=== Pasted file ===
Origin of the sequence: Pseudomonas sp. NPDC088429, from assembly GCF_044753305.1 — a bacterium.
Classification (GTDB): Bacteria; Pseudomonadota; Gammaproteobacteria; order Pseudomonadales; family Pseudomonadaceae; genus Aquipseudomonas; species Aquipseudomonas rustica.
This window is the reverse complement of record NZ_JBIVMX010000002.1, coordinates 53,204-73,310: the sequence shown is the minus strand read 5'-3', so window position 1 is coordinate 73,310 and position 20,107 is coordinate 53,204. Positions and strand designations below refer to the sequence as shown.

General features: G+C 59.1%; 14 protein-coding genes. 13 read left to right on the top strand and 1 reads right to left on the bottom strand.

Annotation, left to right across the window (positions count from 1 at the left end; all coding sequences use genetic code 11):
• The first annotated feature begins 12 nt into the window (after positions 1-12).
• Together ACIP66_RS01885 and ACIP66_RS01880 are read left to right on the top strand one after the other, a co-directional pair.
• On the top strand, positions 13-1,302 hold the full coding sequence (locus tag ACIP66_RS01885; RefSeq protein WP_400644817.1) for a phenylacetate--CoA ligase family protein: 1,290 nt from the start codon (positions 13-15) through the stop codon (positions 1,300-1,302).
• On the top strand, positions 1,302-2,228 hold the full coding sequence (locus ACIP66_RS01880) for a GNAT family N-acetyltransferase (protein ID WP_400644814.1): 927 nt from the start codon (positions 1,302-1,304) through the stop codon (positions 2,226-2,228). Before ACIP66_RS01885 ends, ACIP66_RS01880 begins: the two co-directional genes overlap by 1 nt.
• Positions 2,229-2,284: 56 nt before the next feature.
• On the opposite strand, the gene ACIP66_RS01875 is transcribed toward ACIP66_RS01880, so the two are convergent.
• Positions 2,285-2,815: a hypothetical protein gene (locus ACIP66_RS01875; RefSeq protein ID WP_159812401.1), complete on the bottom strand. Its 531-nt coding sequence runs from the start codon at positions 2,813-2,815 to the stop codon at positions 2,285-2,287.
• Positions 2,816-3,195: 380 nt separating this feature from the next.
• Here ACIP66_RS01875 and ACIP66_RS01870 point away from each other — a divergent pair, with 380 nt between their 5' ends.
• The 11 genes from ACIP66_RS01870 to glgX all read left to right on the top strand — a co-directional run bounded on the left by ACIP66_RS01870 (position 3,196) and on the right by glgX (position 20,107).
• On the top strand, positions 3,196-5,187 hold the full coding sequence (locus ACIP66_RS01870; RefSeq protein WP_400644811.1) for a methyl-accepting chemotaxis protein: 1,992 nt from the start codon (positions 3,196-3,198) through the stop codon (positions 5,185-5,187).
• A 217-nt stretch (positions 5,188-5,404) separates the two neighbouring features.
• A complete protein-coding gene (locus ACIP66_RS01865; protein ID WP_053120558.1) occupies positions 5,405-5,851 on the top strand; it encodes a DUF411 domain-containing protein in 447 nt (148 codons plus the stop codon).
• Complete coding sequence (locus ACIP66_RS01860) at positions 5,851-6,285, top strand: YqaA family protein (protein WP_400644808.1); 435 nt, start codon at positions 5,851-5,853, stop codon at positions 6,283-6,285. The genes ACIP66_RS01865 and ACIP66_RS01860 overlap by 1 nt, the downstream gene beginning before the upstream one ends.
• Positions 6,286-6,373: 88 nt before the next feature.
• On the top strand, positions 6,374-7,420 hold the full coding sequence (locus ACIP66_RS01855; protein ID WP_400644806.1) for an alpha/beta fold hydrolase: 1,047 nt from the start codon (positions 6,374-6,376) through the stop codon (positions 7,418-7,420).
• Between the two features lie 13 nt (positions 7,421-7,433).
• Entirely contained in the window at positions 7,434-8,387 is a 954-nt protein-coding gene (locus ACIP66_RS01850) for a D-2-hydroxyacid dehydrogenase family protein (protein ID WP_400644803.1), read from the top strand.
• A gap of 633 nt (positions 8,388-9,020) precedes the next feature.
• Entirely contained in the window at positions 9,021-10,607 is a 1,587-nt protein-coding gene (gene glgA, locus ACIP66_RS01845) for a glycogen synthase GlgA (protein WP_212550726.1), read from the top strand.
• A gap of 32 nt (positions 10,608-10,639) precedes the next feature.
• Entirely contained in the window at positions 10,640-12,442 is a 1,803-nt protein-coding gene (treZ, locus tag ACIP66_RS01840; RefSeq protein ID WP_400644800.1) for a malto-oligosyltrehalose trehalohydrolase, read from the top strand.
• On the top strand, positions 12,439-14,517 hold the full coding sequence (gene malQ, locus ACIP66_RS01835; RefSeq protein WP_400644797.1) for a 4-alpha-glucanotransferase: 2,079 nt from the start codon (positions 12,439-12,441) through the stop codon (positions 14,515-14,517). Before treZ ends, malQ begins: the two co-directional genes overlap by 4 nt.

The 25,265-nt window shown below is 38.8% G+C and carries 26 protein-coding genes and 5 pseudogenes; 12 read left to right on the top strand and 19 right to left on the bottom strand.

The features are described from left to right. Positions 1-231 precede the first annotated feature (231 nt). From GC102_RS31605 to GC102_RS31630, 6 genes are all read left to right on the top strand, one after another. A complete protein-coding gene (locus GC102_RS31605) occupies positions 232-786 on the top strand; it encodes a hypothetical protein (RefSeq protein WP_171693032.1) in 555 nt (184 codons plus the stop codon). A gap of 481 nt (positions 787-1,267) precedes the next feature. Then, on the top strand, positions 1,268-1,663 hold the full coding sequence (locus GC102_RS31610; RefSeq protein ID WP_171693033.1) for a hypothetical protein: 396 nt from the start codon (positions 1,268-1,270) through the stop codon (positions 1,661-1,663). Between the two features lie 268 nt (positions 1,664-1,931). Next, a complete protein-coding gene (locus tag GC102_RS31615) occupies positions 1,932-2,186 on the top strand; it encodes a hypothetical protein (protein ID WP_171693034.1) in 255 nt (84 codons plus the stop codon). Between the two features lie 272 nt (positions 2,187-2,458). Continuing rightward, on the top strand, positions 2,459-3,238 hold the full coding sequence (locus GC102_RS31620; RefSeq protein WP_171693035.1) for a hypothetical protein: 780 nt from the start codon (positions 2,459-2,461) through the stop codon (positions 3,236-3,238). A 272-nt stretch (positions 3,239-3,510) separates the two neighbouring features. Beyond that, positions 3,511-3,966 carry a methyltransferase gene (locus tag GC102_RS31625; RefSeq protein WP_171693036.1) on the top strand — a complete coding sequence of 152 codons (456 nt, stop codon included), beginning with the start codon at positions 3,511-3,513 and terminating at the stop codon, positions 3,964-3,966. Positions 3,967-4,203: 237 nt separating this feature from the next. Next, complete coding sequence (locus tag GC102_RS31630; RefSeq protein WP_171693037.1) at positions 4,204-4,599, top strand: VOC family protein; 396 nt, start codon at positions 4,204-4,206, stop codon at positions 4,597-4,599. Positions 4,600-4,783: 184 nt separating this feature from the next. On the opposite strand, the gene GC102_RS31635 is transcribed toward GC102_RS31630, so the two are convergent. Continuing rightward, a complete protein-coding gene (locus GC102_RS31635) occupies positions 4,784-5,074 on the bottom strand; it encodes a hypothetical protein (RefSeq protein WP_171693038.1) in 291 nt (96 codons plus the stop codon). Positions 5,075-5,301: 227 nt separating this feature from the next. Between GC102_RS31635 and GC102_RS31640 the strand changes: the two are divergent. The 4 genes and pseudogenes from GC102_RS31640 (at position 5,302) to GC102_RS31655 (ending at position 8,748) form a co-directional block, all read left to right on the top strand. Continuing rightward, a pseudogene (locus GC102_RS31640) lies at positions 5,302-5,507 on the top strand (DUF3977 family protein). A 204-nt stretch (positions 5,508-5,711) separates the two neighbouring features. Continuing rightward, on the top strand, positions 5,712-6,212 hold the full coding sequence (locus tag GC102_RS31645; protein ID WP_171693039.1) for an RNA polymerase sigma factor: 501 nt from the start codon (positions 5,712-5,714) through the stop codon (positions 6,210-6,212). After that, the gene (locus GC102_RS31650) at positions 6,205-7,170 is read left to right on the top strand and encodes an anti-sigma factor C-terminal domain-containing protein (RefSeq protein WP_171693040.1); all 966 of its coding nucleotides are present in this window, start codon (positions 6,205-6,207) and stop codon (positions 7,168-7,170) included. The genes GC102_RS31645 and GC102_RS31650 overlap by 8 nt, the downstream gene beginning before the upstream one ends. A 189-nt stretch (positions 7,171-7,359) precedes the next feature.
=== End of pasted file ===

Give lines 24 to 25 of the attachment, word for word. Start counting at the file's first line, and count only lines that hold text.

• A gap of 633 nt (positions 8,388-9,020) precedes the next feature.
• Entirely contained in the window at positions 9,021-10,607 is a 1,587-nt protein-coding gene (gene glgA, locus ACIP66_RS01845) for a glycogen synthase GlgA (protein WP_212550726.1), read from the top strand.